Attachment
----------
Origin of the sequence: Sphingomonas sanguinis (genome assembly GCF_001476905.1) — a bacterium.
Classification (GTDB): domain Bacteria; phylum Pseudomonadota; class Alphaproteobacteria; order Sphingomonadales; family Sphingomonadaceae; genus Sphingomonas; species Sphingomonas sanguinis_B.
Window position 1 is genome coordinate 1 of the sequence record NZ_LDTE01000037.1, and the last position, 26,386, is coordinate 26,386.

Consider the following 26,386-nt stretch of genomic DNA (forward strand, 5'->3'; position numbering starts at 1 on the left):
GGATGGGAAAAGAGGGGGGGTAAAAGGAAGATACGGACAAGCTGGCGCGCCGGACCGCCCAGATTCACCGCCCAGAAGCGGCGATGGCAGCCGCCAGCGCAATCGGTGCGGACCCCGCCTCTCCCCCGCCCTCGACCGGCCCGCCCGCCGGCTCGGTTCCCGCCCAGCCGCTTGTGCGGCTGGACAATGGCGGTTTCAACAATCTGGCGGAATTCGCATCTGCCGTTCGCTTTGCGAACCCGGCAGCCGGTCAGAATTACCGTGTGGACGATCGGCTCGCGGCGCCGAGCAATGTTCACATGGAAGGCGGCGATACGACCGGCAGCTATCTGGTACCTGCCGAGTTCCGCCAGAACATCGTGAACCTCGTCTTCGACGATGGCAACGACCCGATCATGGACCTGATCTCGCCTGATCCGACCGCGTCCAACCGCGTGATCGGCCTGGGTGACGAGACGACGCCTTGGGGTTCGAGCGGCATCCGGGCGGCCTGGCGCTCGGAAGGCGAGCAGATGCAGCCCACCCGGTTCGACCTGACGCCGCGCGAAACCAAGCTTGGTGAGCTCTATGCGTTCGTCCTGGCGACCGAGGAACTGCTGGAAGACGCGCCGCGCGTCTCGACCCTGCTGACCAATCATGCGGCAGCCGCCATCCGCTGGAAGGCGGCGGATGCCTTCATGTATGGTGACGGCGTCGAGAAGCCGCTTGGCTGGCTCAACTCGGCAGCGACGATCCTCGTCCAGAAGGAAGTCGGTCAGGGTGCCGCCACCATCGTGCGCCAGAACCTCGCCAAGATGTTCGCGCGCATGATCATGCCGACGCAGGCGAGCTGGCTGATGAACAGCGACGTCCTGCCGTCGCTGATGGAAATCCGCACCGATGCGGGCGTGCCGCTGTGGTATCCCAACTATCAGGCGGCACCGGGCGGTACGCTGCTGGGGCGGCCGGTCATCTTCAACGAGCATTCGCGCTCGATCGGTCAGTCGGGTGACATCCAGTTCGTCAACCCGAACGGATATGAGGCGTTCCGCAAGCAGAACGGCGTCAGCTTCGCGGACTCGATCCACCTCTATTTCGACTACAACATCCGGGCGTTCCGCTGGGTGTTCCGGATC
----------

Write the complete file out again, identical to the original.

Origin of the sequence: Sphingomonas sanguinis (genome assembly GCF_001476905.1) — a bacterium.
Classification (GTDB): domain Bacteria; phylum Pseudomonadota; class Alphaproteobacteria; order Sphingomonadales; family Sphingomonadaceae; genus Sphingomonas; species Sphingomonas sanguinis_B.
Window position 1 is genome coordinate 1 of the sequence record NZ_LDTE01000037.1, and the last position, 26,386, is coordinate 26,386.

Consider the following 26,386-nt stretch of genomic DNA (forward strand, 5'->3'; position numbering starts at 1 on the left):
GGATGGGAAAAGAGGGGGGGTAAAAGGAAGATACGGACAAGCTGGCGCGCCGGACCGCCCAGATTCACCGCCCAGAAGCGGCGATGGCAGCCGCCAGCGCAATCGGTGCGGACCCCGCCTCTCCCCCGCCCTCGACCGGCCCGCCCGCCGGCTCGGTTCCCGCCCAGCCGCTTGTGCGGCTGGACAATGGCGGTTTCAACAATCTGGCGGAATTCGCATCTGCCGTTCGCTTTGCGAACCCGGCAGCCGGTCAGAATTACCGTGTGGACGATCGGCTCGCGGCGCCGAGCAATGTTCACATGGAAGGCGGCGATACGACCGGCAGCTATCTGGTACCTGCCGAGTTCCGCCAGAACATCGTGAACCTCGTCTTCGACGATGGCAACGACCCGATCATGGACCTGATCTCGCCTGATCCGACCGCGTCCAACCGCGTGATCGGCCTGGGTGACGAGACGACGCCTTGGGGTTCGAGCGGCATCCGGGCGGCCTGGCGCTCGGAAGGCGAGCAGATGCAGCCCACCCGGTTCGACCTGACGCCGCGCGAAACCAAGCTTGGTGAGCTCTATGCGTTCGTCCTGGCGACCGAGGAACTGCTGGAAGACGCGCCGCGCGTCTCGACCCTGCTGACCAATCATGCGGCAGCCGCCATCCGCTGGAAGGCGGCGGATGCCTTCATGTATGGTGACGGCGTCGAGAAGCCGCTTGGCTGGCTCAACTCGGCAGCGACGATCCTCGTCCAGAAGGAAGTCGGTCAGGGTGCCGCCACCATCGTGCGCCAGAACCTCGCCAAGATGTTCGCGCGCATGATCATGCCGACGCAGGCGAGCTGGCTGATGAACAGCGACGTCCTGCCGTCGCTGATGGAAATCCGCACCGATGCGGGCGTGCCGCTGTGGTATCCCAACTATCAGGCGGCACCGGGCGGTACGCTGCTGGGGCGGCCGGTCATCTTCAACGAGCATTCGCGCTCGATCGGTCAGTCGGGTGACATCCAGTTCGTCAACCCGAACGGATATGAGGCGTTCCGCAAGCAGAACGGCGTCAGCTTCGCGGACTCGATCCACCTCTATTTCGACTACAACATCCGGGCGTTCCGCTGGGTGTTCCGGATC